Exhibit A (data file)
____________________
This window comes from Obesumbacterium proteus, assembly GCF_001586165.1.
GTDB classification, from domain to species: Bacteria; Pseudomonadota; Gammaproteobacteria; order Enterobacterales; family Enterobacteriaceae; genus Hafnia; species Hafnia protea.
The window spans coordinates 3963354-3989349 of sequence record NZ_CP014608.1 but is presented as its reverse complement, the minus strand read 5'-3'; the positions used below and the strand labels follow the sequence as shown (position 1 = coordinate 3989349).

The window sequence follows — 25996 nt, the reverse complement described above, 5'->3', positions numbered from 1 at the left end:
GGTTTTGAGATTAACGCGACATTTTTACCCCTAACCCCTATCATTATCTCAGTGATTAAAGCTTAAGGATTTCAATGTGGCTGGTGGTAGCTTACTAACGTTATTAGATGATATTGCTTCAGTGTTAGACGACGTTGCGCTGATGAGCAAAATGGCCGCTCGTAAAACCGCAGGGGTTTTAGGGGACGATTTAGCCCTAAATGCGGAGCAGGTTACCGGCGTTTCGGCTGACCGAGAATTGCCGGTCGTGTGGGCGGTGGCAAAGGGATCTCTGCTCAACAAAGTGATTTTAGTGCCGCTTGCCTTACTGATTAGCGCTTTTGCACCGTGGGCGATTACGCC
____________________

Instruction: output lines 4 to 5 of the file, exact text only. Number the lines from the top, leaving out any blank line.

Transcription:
The window sequence follows — 25996 nt, the reverse complement described above, 5'->3', positions numbered from 1 at the left end:
GGTTTTGAGATTAACGCGACATTTTTACCCCTAACCCCTATCATTATCTCAGTGATTAAAGCTTAAGGATTTCAATGTGGCTGGTGGTAGCTTACTAACGTTATTAGATGATATTGCTTCAGTGTTAGACGACGTTGCGCTGATGAGCAAAATGGCCGCTCGTAAAACCGCAGGGGTTTTAGGGGACGATTTAGCCCTAAATGCGGAGCAGGTTACCGGCGTTTCGGCTGACCGAGAATTGCCGGTCGTGTGGGCGGTGGCAAAGGGATCTCTGCTCAACAAAGTGATTTTAGTGCCGCTTGCCTTACTGATTAGCGCTTTTGCACCGTGGGCGATTACGCC